Following the ‘if it ain’t broke, don’t fix it’ philosophy, this sequel to 2019 DCEU film Shazam reaches for the scale and sweep of a Gods and Monsters epic, but still roots it in the intimacy of a family drama.
Director David F. Sandberg keeps the film light, with the peppered-in quips still managing to feel fresh because they’re delivered by snarky teens using humour as a defence mechanism.
The film is pleasant enough, but the consistency of this pleasantness sometimes chafes — it never truly feels tense, even when the stakes are raised, increment by increment.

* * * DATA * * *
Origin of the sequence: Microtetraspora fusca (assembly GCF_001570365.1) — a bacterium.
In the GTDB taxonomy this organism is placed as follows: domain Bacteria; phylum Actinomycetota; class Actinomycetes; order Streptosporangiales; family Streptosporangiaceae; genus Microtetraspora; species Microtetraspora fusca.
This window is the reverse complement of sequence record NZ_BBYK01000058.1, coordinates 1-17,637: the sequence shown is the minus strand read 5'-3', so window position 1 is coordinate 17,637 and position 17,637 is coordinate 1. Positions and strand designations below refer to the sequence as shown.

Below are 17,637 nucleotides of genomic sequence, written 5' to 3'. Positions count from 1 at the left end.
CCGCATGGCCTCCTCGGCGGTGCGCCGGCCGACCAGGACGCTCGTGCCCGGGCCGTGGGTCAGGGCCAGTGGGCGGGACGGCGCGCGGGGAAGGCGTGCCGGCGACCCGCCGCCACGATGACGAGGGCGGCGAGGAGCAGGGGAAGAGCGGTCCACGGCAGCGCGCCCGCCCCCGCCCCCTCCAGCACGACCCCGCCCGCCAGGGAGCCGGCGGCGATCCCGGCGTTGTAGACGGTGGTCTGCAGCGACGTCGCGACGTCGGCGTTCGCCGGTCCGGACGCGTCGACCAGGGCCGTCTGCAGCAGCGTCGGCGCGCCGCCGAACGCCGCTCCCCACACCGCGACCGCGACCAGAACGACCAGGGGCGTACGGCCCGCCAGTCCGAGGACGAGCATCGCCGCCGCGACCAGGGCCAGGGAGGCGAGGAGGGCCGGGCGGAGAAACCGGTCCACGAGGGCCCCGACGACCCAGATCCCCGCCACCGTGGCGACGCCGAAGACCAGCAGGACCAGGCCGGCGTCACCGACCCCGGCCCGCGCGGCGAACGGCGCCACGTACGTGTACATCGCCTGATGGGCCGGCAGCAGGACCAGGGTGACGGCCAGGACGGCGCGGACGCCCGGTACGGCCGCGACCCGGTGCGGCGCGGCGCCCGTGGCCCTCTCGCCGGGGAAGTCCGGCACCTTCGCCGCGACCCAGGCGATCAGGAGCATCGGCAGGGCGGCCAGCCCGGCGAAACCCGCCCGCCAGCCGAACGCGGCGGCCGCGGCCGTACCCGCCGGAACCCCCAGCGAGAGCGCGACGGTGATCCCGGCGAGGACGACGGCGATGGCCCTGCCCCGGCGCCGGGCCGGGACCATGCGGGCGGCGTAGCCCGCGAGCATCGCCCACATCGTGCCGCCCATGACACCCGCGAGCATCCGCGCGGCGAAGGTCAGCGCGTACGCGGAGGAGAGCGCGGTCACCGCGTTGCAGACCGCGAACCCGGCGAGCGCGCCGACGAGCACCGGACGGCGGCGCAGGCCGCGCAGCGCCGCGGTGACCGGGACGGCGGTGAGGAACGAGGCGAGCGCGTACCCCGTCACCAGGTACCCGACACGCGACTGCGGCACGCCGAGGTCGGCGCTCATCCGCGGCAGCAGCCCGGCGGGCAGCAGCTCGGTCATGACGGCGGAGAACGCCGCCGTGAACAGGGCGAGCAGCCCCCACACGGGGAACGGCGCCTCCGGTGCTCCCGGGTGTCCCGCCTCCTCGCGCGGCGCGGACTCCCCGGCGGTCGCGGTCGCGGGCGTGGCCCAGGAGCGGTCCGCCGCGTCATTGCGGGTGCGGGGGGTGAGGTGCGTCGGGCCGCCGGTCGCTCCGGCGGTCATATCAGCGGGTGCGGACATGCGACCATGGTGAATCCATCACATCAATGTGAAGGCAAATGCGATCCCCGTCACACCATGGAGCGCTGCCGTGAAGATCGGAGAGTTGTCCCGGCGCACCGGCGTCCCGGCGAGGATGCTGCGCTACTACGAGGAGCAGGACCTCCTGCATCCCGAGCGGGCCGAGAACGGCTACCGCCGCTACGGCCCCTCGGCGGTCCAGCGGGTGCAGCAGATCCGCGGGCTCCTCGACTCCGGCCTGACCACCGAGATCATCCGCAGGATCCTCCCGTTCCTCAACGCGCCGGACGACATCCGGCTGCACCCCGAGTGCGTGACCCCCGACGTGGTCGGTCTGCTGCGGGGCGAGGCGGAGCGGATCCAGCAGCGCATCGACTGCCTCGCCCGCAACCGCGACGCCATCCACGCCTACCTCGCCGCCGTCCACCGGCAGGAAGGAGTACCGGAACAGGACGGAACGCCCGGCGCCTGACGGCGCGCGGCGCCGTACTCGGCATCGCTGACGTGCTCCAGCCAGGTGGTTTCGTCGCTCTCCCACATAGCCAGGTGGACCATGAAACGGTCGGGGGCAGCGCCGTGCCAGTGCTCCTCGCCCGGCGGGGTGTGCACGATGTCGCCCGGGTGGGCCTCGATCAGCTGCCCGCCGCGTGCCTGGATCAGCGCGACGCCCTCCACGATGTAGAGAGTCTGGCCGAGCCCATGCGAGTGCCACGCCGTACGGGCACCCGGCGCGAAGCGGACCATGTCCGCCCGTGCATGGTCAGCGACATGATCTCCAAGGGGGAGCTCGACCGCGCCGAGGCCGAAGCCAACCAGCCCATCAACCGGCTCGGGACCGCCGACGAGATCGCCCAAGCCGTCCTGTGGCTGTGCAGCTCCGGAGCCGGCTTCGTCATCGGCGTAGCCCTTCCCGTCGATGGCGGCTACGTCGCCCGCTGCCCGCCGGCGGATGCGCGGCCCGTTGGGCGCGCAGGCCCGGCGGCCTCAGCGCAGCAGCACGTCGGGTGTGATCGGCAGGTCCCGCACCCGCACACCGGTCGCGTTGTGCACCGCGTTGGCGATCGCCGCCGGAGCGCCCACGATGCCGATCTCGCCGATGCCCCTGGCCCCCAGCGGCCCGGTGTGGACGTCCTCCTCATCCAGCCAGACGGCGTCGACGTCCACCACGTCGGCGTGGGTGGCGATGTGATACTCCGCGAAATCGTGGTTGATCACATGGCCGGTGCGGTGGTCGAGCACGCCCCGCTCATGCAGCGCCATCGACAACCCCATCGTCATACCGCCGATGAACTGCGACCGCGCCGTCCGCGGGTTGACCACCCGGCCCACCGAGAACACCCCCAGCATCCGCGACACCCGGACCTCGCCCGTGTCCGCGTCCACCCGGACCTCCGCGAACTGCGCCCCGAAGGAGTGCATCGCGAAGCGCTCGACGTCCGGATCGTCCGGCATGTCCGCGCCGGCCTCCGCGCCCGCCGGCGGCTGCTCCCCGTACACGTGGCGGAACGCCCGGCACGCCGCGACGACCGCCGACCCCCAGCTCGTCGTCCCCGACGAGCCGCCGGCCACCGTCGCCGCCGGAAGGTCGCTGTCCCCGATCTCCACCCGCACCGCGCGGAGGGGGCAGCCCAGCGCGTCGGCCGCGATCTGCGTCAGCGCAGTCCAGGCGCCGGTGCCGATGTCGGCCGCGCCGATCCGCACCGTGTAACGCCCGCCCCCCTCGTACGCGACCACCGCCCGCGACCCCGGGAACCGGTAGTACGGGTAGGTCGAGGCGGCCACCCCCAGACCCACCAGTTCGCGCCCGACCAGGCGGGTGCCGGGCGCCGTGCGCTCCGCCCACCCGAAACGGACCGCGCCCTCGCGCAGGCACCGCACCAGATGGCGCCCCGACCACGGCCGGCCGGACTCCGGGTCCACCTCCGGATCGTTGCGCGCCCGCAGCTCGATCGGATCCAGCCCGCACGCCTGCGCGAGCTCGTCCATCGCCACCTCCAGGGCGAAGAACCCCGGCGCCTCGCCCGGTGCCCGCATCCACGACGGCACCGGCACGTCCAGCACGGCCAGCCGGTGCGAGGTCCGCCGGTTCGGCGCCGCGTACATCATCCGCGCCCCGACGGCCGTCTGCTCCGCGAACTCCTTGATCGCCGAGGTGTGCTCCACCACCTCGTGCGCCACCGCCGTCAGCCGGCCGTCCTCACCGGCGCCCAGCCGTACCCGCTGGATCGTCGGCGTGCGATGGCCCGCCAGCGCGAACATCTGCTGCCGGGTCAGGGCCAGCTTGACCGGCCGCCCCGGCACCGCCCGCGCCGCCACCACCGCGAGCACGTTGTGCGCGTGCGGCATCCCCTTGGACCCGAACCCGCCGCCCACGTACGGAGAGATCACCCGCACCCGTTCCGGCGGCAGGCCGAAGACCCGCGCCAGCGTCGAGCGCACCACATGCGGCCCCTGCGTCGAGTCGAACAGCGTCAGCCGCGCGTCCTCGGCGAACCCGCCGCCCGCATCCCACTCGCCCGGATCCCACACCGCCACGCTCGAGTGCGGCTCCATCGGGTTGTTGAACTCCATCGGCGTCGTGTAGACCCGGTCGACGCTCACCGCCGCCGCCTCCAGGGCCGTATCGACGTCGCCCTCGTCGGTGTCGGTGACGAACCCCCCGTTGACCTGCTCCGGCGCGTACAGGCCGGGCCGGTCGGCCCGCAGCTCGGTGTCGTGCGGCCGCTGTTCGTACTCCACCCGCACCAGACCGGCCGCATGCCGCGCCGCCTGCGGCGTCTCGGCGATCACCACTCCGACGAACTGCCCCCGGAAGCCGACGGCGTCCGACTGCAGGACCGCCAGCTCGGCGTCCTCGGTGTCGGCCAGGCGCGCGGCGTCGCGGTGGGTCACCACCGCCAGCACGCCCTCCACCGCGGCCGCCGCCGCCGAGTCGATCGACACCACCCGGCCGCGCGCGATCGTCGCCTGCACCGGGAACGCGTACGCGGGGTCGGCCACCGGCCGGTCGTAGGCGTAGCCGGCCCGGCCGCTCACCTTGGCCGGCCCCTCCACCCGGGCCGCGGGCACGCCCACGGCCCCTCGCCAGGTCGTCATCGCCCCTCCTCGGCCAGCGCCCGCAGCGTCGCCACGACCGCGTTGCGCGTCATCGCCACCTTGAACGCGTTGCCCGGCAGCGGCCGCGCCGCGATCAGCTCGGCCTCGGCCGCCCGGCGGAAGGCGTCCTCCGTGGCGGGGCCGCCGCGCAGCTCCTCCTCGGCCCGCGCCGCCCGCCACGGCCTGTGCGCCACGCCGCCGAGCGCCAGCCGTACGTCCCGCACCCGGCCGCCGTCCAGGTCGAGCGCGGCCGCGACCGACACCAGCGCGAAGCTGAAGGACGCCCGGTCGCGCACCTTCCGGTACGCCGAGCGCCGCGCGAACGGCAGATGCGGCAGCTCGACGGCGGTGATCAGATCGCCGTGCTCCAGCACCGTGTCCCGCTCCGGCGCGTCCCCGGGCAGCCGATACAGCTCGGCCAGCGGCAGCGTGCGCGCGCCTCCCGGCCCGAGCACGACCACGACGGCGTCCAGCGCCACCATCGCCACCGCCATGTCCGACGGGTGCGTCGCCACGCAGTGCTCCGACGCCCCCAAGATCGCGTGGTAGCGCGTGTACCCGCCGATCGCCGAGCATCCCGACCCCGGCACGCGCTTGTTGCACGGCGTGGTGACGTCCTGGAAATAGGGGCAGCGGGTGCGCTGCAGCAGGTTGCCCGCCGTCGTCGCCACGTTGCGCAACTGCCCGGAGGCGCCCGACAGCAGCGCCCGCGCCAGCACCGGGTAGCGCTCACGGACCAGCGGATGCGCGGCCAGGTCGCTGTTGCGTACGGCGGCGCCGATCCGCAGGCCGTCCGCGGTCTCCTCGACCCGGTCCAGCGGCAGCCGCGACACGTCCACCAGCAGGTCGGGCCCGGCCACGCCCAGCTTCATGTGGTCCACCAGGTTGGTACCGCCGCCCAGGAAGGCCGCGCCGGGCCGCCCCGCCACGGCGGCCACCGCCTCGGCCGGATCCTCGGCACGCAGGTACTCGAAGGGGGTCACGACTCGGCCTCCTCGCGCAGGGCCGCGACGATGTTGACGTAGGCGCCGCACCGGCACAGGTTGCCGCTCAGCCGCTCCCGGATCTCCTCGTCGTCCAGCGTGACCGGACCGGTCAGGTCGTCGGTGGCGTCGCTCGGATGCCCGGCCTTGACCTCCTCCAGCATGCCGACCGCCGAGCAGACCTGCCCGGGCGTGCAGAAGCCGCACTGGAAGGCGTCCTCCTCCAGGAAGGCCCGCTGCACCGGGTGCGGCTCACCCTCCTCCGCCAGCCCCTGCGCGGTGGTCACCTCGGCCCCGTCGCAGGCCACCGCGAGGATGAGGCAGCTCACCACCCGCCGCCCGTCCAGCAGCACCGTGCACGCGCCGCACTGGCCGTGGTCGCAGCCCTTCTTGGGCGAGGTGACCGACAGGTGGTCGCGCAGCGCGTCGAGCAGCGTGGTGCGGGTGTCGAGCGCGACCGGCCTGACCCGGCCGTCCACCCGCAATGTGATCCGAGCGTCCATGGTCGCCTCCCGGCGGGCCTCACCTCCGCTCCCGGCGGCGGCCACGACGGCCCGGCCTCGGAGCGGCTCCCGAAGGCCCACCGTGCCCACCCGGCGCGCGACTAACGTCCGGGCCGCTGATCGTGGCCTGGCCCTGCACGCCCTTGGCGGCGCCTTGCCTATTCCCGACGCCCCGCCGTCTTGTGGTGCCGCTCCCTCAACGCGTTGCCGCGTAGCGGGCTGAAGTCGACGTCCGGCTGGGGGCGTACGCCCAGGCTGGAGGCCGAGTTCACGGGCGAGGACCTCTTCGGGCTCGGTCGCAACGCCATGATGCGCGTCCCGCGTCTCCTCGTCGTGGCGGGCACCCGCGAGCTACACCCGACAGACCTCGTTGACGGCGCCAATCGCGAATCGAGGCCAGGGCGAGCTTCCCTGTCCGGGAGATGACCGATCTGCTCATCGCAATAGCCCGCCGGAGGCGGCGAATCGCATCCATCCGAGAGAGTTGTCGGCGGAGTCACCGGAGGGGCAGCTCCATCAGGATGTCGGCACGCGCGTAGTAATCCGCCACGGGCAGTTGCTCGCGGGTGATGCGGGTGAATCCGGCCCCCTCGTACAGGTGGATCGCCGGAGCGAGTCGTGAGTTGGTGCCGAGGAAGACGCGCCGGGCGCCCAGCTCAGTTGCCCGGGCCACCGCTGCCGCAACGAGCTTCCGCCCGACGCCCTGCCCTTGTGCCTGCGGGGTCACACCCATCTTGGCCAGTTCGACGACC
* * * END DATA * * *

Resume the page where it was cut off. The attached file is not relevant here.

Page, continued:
The sequel, which sticks to all of these beats, is still an enjoyable enough time at the movies and one of the few sunny spots in a muddled DCEU and an increasingly grim, confounding superhero landscape at large.
At a time when the DC universe is being restructured and there’s no word on whether a third Shazam film fits into its larger ambitions, it’s one superhero franchise that could stand saving.